010 withbothhandswaving

All would-be travellers to Mozambique are advised to read Justin Fox's book "With Both Hands Waving" (Kwela books 2002). Apart from many useful observations about how, and how not, to travel in Mozambique, the book includes copious historical notes. At the time that journey was done the smart tar road running west of Gorongoza crater had not been completed and Fox & Co travelled the muddy Dondo road to Caia.

Driving is on the left (except when dodging potholes).

R1,00 = MTN3,75. The standard note is MTN100 = R27 (about). Most tourist prices are quoted in US dollars ($1,00=MTN30), to which the metacal is linked.

THE MAPUTO ROUTE: On our first visit in 2003 we decided to avoid border posts and travel from Johannesburg through Komatipoort and Maputo and then the long 2500 kilometer potholed road North. 4-wheel drive is quite unnecessary, but the potholes smashed our front shock absorbers. The road is still not too good, but at least the terrible 100 kilometers between Rio Save and Nchope has been fixed.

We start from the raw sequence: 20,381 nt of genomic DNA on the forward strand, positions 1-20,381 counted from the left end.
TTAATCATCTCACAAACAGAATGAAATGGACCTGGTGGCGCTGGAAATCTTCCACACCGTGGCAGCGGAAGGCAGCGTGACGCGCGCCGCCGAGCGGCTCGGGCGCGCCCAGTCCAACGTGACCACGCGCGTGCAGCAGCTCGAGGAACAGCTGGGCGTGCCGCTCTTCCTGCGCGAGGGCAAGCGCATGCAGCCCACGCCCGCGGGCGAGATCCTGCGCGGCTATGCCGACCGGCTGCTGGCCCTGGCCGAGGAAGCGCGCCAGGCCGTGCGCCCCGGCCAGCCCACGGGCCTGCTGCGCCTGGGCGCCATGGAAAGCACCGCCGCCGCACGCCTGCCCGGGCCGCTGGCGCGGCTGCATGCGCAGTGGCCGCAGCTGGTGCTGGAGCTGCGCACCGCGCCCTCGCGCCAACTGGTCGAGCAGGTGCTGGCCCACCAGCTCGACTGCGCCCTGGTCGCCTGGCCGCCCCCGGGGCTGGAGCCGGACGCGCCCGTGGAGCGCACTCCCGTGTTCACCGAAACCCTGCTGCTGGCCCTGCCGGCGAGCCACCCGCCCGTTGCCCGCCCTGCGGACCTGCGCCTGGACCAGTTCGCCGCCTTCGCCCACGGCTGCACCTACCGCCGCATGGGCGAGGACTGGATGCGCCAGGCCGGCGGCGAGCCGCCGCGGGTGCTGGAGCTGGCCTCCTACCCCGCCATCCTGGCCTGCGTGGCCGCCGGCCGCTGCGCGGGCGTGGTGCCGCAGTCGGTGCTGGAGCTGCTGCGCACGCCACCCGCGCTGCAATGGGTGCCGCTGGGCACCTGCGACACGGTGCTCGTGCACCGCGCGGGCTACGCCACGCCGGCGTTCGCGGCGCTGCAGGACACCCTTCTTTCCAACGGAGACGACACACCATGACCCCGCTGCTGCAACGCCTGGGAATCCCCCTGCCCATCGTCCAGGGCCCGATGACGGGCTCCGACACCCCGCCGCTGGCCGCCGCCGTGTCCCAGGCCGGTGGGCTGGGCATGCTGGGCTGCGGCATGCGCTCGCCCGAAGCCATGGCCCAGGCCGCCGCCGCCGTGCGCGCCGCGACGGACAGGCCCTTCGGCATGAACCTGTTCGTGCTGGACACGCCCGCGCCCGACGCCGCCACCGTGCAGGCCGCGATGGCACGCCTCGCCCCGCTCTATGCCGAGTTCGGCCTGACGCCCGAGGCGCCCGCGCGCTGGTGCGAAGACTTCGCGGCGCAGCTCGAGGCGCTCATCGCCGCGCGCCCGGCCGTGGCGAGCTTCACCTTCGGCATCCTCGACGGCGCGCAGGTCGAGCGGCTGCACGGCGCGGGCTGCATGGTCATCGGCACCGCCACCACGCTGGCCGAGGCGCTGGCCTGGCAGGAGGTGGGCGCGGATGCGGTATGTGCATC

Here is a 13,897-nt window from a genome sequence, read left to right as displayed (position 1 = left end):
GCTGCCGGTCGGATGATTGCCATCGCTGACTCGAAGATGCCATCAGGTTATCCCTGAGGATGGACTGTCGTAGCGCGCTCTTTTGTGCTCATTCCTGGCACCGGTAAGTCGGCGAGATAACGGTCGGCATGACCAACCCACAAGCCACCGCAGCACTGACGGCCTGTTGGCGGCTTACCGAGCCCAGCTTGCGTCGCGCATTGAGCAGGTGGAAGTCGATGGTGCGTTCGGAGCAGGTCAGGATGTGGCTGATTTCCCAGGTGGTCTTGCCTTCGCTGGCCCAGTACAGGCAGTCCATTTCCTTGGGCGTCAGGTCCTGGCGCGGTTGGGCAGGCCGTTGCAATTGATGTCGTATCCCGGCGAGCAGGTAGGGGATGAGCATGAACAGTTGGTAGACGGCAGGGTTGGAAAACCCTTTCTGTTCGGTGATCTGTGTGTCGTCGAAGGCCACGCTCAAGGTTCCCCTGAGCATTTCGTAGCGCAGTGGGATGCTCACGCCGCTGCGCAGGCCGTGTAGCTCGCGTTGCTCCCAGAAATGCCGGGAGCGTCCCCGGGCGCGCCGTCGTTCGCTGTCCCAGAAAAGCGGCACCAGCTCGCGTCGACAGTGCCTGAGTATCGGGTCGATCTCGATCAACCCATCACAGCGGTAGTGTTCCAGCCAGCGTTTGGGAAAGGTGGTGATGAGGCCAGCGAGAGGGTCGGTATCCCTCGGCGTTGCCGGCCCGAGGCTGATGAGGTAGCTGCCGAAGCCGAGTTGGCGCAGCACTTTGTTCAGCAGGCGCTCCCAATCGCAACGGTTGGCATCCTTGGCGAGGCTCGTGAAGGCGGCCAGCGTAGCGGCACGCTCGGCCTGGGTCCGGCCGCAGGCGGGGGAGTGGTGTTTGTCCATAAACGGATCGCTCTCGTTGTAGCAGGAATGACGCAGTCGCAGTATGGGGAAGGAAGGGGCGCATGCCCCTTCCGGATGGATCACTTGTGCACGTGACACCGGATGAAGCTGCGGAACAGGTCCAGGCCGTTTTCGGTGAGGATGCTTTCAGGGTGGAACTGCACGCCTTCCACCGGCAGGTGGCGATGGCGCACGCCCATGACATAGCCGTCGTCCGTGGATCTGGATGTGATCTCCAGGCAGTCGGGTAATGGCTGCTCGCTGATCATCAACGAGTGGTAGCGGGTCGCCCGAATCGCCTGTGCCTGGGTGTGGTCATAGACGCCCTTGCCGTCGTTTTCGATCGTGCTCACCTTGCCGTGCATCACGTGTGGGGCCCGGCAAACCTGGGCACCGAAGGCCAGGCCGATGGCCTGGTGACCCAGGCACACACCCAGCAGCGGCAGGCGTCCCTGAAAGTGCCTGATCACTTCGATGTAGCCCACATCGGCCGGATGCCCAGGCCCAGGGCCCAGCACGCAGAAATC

Zimbabwe routeTHE ZIMBABWE ROUTE: The best and shortest road is the 600 kilometer run through Zimbabwe via Masvinga to Forbes Post at Mutare; then down the Beira corridor through Chimoio, turn left at Nchope on to the new 300 km Gorongosa tar road to the Zambesi bridge at Caia (opened June 2009). With the new dollar/rand financing fuel is now generally available. Transit visitors to Zimbabwe may, however, carry extra fuel which no longer needs to be declared. In 2009 we experienced numerous road blocks in Zimbabwe (13 on our last run) and there is usually a speed trap South of Masvinga.

Zambesi bridge at Caia
050 Zambesi ferry 5THE ZAMBESI BRIDGE: Since June 2009 the new road bridge across the Zambesi at Caiai has been open to traffic. The tales of sunken ferries and days of waiting to cross are now history. Once across the river there is 300 kms of good tar to Mocuba. From there to just past Alto Malocue be prepared for about 150 kms of bad detours and potholed tar. The rest of the road through Nampula and onward to Pemba is passable accasionally potholed tar.